Journey of the Heart

Armed with her camera, curiosity, and compassion, photojournalist Amie Vanderford joined a medical mission to document the work of a Memphis philanthropy.

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Parents line up with children seeking help for ailing hearts.

The group that I accompanied — on this 18th trip to Honduras since ICHF first went there in 2008 — consisted of two surgeons, a perfusionist, an anesthesiologist, three cardiologists, two intensivists, a respiratory therapist, seven pediatric ICU nurses, a pre-med student, a medical student, and a biomedical engineer. We hailed from the United States, Canada, Austria, Sweden, Nicaragua, and Chile.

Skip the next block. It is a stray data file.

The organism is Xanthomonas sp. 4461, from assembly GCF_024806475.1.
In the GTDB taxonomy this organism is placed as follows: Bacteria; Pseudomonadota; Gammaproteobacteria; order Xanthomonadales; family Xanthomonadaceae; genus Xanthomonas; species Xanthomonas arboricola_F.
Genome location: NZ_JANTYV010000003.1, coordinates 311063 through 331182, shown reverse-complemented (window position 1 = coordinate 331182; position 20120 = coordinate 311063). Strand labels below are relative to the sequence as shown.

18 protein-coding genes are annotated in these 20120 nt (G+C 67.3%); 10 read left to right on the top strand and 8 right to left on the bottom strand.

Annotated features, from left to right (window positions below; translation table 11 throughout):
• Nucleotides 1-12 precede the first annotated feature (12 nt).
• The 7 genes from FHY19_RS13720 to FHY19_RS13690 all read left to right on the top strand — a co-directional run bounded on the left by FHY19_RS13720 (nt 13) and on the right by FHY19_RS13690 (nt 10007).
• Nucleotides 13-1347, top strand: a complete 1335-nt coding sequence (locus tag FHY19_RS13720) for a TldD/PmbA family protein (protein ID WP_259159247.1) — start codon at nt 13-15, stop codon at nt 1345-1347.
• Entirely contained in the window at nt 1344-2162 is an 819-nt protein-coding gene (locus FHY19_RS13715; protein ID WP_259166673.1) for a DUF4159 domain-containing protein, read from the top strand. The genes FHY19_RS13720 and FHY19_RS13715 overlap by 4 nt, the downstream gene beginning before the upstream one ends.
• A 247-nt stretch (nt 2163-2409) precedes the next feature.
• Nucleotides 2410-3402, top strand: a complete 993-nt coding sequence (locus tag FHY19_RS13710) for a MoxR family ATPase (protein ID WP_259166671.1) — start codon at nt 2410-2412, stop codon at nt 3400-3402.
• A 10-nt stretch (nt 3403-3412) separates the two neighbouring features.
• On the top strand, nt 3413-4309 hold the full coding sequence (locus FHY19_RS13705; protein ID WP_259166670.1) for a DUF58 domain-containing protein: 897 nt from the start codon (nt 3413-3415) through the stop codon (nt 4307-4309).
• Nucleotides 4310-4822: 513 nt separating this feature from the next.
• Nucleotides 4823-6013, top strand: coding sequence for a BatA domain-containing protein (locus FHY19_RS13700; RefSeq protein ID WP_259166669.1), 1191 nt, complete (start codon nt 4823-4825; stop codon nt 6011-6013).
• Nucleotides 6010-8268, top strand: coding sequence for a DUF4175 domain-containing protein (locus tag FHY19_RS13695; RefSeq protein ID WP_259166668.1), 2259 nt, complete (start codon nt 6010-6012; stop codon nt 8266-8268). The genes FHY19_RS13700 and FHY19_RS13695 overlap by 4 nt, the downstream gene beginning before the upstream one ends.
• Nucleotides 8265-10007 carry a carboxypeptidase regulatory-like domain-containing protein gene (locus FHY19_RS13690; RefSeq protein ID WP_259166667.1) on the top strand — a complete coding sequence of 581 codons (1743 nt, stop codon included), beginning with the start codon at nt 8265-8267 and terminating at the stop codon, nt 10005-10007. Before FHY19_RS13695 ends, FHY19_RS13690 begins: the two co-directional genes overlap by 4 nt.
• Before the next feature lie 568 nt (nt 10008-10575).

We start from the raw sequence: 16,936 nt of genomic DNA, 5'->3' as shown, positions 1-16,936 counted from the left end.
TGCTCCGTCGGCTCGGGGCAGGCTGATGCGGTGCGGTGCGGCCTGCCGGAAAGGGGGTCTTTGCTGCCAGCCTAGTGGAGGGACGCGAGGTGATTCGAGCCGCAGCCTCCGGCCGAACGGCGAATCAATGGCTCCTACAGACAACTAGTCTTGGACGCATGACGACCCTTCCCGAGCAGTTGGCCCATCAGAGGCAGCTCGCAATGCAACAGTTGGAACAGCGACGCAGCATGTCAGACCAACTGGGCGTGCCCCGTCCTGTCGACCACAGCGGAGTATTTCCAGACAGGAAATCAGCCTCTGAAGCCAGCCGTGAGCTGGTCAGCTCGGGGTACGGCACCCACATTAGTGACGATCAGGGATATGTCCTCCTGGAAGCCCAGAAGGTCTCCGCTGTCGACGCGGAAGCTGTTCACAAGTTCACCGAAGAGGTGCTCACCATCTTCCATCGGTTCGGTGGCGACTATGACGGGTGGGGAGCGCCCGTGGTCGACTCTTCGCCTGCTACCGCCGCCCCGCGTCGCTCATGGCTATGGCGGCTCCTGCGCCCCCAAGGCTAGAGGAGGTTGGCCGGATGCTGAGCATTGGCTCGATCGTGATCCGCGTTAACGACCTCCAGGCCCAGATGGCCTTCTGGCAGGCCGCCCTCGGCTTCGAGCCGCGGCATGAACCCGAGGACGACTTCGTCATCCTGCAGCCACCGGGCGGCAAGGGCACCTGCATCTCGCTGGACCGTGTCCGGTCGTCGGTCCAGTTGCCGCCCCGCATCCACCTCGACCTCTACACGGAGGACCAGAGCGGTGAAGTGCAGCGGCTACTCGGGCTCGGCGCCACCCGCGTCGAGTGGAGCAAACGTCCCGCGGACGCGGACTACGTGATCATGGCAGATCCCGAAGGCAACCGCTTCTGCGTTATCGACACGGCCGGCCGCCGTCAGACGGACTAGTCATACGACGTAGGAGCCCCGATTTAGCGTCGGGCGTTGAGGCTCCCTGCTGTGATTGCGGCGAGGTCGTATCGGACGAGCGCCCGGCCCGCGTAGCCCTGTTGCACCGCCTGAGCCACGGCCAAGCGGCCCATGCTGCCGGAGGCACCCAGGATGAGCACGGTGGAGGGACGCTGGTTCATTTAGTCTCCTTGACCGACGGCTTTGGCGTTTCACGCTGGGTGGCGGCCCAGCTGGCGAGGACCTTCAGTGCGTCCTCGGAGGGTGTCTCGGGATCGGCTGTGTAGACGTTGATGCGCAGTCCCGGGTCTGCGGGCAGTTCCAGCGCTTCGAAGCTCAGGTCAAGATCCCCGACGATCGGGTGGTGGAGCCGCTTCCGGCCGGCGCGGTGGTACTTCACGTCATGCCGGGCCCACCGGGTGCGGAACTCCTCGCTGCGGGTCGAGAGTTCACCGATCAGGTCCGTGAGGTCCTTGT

We arrived in Tegucigalpa, Honduras, on a Saturday, and work began that Sunday. Already a long line of patients had formed, many having traveled as long as 10 hours for help. That first day, professionals examined more than 20 children and over the two weeks of our visit, 116 were evaluated.

My good fortune was to rotate from the pediatrics ward to the operating room to the pediatric ICU — and to photograph the amazing achievements in each. Among these was a surgical procedure called an atrial septal defect (ASD) closure, a repair to a hole between the heart’s two upper chambers. I felt privileged enough to see a human heart up close, but capturing the surgeons in action as they repaired the problem was one of the most fascinating experiences of my career.


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